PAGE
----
• Hate Crimes and Federalism

    May 3, 2007
    Congress is considering proposals to create a broad hate-crimes law covering crimes based on sexual orientation, gender, and disability, as well as race. Hate-crimes laws have been criticized for allegedly creating "thought crimes." The Bush Administration has rightly objected to the bill on quite different, constitutional grounds, specifically federalism and the limits on Congressional power. Under our Constitution, the powers of the federal government were intended to be limited and few in number. States, not the federal government, were supposed to be primarily responsible for defining and preventing crimes.
  • The CAFE Debate: Safety v. Mileage

    May 3, 2007
    With today's Senate hearing on fuel economy, it's a good time to turn again to CEI's work on the Department of Transportation's corporate average fuel economy (CAFE) standards. As Sam has pointed out on many occasions (including today), the CAFE regs kill - contributing to as many as 2,600 additional passenger deaths each year. For the short answer on why this is the case, tune in to the following episode of The Simpleton's Guide. Because, simple is better.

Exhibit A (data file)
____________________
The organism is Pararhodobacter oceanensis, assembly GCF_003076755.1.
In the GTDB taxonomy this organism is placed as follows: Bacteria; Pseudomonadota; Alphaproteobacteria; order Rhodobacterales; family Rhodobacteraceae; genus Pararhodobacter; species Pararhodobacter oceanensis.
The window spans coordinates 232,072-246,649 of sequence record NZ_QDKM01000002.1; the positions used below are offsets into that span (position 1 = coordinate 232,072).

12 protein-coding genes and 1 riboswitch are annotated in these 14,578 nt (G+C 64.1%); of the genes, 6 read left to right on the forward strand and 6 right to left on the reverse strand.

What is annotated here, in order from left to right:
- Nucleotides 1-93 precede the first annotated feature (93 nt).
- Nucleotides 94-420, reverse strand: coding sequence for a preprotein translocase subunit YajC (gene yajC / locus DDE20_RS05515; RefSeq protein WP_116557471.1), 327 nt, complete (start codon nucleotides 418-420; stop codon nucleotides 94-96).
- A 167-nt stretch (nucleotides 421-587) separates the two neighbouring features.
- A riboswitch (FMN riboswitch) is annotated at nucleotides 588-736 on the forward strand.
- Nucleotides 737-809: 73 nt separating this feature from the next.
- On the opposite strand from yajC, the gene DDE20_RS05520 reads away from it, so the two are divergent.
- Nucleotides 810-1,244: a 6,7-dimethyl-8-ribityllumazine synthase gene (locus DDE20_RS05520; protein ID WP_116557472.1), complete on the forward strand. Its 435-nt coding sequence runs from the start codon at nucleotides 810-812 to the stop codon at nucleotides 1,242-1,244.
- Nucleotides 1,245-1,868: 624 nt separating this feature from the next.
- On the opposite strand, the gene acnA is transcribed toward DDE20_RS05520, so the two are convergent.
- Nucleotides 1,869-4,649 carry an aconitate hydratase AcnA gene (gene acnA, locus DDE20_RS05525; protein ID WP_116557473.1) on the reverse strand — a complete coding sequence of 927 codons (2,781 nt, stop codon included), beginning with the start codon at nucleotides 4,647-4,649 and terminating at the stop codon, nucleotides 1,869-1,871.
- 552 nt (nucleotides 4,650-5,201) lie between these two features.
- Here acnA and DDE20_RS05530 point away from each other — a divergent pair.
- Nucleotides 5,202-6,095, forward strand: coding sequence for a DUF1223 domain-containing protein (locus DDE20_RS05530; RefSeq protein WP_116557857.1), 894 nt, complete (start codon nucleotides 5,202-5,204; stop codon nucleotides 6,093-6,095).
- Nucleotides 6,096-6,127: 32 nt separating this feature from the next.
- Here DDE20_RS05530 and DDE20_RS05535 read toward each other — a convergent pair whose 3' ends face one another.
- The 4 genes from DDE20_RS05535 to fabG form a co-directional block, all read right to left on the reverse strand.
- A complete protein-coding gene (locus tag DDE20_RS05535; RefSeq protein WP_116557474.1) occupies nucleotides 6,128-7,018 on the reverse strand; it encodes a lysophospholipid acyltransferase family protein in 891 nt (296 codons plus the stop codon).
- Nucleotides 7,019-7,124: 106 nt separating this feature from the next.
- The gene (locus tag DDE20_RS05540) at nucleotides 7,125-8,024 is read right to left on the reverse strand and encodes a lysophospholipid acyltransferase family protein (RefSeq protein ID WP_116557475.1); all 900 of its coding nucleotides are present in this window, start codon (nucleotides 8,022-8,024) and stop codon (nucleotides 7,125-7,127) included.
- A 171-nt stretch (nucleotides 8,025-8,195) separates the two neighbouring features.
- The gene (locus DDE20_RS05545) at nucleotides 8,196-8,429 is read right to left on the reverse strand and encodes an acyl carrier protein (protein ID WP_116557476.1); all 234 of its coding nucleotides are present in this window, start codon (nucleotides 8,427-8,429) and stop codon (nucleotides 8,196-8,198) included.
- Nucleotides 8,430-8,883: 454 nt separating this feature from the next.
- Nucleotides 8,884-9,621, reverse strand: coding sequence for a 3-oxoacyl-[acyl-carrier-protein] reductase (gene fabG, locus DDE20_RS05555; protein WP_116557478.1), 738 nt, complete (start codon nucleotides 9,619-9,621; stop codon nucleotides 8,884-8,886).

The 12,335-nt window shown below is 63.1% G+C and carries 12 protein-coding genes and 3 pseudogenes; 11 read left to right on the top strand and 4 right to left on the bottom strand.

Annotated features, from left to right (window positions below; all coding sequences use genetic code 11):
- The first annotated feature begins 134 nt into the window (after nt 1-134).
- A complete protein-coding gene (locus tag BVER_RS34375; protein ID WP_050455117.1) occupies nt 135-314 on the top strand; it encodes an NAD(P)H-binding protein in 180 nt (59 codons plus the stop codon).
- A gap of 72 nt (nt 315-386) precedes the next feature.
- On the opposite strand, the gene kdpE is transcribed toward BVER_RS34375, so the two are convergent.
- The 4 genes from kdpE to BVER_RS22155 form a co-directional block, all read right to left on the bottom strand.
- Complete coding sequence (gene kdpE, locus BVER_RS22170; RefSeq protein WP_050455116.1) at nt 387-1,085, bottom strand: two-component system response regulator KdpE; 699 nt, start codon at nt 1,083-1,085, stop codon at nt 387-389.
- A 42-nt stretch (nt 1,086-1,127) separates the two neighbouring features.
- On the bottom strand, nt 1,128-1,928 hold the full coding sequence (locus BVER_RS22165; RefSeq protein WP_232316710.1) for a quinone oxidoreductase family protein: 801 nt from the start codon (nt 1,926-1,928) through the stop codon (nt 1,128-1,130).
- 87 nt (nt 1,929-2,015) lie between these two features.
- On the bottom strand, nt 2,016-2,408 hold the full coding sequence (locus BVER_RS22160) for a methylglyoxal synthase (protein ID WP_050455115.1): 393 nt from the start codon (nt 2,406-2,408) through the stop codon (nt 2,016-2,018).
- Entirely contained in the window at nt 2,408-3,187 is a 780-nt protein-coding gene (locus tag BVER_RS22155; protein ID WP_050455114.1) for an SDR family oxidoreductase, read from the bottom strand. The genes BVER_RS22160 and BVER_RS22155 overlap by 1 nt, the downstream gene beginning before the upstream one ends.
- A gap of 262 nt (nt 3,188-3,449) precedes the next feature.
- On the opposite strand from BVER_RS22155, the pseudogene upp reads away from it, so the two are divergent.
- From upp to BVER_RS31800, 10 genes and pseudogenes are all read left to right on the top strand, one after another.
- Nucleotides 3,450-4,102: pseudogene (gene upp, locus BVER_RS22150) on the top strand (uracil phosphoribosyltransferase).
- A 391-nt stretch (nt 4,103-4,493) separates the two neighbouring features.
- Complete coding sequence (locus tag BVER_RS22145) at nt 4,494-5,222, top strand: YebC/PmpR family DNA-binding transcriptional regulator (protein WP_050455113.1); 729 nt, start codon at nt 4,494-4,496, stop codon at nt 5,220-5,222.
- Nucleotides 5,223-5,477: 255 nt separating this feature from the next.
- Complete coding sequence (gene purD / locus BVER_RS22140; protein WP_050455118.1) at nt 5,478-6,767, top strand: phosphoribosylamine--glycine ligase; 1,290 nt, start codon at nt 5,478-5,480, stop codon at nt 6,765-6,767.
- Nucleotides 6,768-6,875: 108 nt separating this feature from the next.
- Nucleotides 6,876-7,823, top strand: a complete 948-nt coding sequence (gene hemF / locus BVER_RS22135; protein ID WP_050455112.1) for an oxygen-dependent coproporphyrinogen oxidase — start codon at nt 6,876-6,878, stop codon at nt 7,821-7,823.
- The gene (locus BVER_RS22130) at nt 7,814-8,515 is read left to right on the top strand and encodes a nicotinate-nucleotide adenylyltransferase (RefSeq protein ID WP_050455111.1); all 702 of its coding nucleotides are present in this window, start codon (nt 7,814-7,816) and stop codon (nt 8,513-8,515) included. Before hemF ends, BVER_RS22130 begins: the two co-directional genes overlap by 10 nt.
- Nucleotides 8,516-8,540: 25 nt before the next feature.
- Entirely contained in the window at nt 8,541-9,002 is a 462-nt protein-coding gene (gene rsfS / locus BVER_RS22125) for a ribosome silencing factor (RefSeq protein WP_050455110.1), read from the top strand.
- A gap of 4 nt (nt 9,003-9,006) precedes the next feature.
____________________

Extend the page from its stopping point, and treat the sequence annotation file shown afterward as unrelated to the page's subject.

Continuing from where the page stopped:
...
  • Of Chocolate and Ice Cream

    May 3, 2007
    A number of blogs and mainstream media outlets are going wild over proposed FDA regulations that would redefine chocolate. Right now, to be called "chocolate" a substance has to contain cocoa solids and cocoa butter. This gives chocolate its unique, melt-in-the-mouth texture. Most "chocolate" is real now: according to the leading opponent of the proposed FDA switch, nine of the ten leading candy bars already contain real chocolate. Why would Mars, Hershey and the rest throw out treasured, well known brands by replacing cocoa butter with soy or something else? Quite simply, they wouldn't. If fact, the story of another popular sweet indicates that a looser chocolate definition would make things better. Until 1994, any sweet, frozen dairy product with less than 20 percent butterfat had to be...
  • The Digg Revolution?

    May 3, 2007